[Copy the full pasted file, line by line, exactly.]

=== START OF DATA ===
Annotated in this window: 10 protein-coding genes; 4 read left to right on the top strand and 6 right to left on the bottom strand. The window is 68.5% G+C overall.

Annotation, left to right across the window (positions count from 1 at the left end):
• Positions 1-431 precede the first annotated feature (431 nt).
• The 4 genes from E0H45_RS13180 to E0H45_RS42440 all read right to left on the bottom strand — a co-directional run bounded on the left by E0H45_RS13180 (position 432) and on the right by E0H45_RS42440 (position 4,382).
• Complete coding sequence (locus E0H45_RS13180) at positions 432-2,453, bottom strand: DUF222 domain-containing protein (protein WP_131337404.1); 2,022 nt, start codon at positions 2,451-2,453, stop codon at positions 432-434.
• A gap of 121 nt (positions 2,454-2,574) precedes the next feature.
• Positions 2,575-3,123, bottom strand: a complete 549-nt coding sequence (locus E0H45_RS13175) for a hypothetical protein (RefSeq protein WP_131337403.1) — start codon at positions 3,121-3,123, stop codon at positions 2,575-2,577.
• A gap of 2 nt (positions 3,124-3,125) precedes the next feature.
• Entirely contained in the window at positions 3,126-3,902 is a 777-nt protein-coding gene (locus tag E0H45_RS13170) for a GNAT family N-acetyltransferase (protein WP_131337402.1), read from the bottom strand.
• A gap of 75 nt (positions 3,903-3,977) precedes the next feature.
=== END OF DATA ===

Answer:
Annotated in this window: 10 protein-coding genes; 4 read left to right on the top strand and 6 right to left on the bottom strand. The window is 68.5% G+C overall.

Annotation, left to right across the window (positions count from 1 at the left end):
• Positions 1-431 precede the first annotated feature (431 nt).
• The 4 genes from E0H45_RS13180 to E0H45_RS42440 all read right to left on the bottom strand — a co-directional run bounded on the left by E0H45_RS13180 (position 432) and on the right by E0H45_RS42440 (position 4,382).
• Complete coding sequence (locus E0H45_RS13180) at positions 432-2,453, bottom strand: DUF222 domain-containing protein (protein WP_131337404.1); 2,022 nt, start codon at positions 2,451-2,453, stop codon at positions 432-434.
• A gap of 121 nt (positions 2,454-2,574) precedes the next feature.
• Positions 2,575-3,123, bottom strand: a complete 549-nt coding sequence (locus E0H45_RS13175) for a hypothetical protein (RefSeq protein WP_131337403.1) — start codon at positions 3,121-3,123, stop codon at positions 2,575-2,577.
• A gap of 2 nt (positions 3,124-3,125) precedes the next feature.
• Entirely contained in the window at positions 3,126-3,902 is a 777-nt protein-coding gene (locus tag E0H45_RS13170) for a GNAT family N-acetyltransferase (protein WP_131337402.1), read from the bottom strand.
• A gap of 75 nt (positions 3,903-3,977) precedes the next feature.